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Evaluation of buffer-radius modelling approaches used in forest conservation and planning

Brouwers, N.C., Newton, A.C., Watts, K. and Bailey, S. (2010) Evaluation of buffer-radius modelling approaches used in forest conservation and planning. Forestry, 83 (4). pp. 409-421.

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Spatial modelling approaches are increasingly being used to direct forest management and conservation planning at the landscape scale. A popular approach is the use of buffer-radius methods, which create buffers around distinct forest habitat patches to assess habitat connectivity within anthropogenic landscapes. However, the effectiveness and sensitivity of such methods have rarely been evaluated. In this study, Euclidean and least-cost buffer-radius approaches were used to predict functional ecological networks within the wooded landscape of the Isle of Wight (UK). To parameterize the models, a combination of empirical evidence and expert knowledge was used relating to the dispersal ability of a model species, the wood cricket (Nemobius sylvestris Bosc.). Three scenarios were developed to assess the influence of increasing the amount of spatial and species-specific input data on the model outcomes. This revealed that the level of habitat fragmentation for the model species is likely to be underestimated when few empirical data are available. Furthermore, the least-cost buffer approach outperformed simple Euclidean buffer in predicting presence and absence for the model species. Sensitivity analyses on model performance revealed high sensitivity of the models to variation in buffer distance (i.e. maximum dispersal distance) and permeability of common landscape features such as roads, watercourses, grassland and semi-natural habitat. This indicates that when data are lacking with which to parameterize buffer-radius models, the model outcomes need to be interpreted with caution. This study also showed that if sufficient empirical data are available, least-cost buffer approaches have the potential to be a valuable tool to assist forest managers in making informed decisions. However, least-cost approaches should always be used as an indicative rather than prescriptive management tool to support forest landscape conservation and planning.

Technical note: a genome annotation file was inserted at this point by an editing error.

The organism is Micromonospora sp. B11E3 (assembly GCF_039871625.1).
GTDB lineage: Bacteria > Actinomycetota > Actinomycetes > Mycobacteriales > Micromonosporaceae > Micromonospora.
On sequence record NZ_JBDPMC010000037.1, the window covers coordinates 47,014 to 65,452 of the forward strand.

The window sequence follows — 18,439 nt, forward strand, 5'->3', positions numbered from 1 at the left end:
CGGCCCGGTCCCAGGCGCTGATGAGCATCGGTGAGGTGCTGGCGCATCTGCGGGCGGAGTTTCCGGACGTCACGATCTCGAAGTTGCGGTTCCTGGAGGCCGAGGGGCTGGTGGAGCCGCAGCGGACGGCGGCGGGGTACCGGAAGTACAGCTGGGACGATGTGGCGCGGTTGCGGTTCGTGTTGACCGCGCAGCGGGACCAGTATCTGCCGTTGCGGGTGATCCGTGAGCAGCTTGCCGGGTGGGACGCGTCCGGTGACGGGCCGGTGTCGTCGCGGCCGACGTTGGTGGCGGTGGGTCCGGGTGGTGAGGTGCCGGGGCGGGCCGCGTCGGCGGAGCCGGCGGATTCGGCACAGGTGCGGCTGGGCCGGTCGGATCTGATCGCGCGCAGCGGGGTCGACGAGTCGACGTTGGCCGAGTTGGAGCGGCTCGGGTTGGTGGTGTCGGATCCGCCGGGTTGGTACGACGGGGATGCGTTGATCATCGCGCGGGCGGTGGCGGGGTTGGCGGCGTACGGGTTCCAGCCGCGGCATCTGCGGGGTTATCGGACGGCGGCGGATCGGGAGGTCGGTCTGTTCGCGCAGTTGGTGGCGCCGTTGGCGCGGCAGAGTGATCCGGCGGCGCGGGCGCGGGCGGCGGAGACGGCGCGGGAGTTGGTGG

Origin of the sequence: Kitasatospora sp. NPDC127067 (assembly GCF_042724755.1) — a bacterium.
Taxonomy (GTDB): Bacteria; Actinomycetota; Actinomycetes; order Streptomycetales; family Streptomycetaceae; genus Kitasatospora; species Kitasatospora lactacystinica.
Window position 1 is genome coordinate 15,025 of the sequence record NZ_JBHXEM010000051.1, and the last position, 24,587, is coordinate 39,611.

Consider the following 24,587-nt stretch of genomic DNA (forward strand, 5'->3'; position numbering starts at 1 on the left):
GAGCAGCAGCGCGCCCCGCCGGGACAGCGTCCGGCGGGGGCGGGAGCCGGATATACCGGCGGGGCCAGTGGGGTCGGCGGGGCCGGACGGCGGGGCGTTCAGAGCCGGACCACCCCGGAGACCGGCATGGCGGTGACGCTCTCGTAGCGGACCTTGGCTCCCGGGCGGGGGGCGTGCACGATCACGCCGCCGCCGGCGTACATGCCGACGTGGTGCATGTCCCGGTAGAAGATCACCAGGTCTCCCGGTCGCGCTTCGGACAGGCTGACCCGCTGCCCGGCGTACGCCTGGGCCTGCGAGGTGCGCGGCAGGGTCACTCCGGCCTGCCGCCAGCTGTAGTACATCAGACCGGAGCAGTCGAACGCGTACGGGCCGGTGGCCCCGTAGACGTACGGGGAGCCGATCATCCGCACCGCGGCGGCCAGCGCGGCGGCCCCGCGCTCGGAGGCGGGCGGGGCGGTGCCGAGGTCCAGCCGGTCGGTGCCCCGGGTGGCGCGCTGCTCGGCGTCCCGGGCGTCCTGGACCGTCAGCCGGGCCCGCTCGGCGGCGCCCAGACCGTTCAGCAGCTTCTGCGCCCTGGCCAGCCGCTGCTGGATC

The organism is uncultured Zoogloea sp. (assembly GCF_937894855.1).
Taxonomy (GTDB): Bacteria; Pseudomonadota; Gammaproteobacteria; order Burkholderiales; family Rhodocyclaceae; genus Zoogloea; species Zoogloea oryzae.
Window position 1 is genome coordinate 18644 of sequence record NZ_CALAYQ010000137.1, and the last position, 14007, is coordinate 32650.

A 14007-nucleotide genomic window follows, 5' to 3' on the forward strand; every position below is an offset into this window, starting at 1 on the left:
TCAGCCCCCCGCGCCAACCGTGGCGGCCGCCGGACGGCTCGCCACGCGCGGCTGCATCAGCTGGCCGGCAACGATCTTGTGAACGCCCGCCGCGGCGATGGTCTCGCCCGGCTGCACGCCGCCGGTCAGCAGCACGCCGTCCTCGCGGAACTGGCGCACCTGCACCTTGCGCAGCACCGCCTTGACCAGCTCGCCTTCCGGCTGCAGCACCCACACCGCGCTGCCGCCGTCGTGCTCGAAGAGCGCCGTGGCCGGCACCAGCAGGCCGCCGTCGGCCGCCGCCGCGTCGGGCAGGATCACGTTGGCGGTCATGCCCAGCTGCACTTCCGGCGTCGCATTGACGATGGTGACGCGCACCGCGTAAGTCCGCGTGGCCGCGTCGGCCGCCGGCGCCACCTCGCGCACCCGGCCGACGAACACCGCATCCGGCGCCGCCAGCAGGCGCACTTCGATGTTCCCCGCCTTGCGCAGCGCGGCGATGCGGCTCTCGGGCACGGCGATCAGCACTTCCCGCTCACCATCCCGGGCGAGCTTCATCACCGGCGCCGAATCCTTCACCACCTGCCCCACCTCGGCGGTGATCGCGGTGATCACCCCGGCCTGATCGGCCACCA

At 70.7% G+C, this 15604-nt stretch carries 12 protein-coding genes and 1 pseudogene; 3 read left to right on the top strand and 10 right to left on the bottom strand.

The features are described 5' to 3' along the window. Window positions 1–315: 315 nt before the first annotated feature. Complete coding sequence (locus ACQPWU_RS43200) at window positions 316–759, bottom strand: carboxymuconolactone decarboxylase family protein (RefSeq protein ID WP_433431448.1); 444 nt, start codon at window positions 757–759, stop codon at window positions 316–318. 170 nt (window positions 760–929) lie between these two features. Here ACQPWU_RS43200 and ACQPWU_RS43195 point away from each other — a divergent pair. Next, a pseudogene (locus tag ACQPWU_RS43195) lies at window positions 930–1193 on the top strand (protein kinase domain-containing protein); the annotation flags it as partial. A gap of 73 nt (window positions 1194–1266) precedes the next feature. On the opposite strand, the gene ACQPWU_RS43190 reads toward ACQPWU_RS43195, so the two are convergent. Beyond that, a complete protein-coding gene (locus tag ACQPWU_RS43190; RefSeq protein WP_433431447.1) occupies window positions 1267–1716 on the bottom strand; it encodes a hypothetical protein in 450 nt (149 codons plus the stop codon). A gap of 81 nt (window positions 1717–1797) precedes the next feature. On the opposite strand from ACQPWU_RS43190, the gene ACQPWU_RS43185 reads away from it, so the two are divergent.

Item Type: Journal Article
Murdoch Affiliation(s): Centre of Excellence for Climate Change and Forest and Woodland Health
School of Environmental Science
Publisher: Oxford University Press
Copyright: Institute of Chartered Foresters
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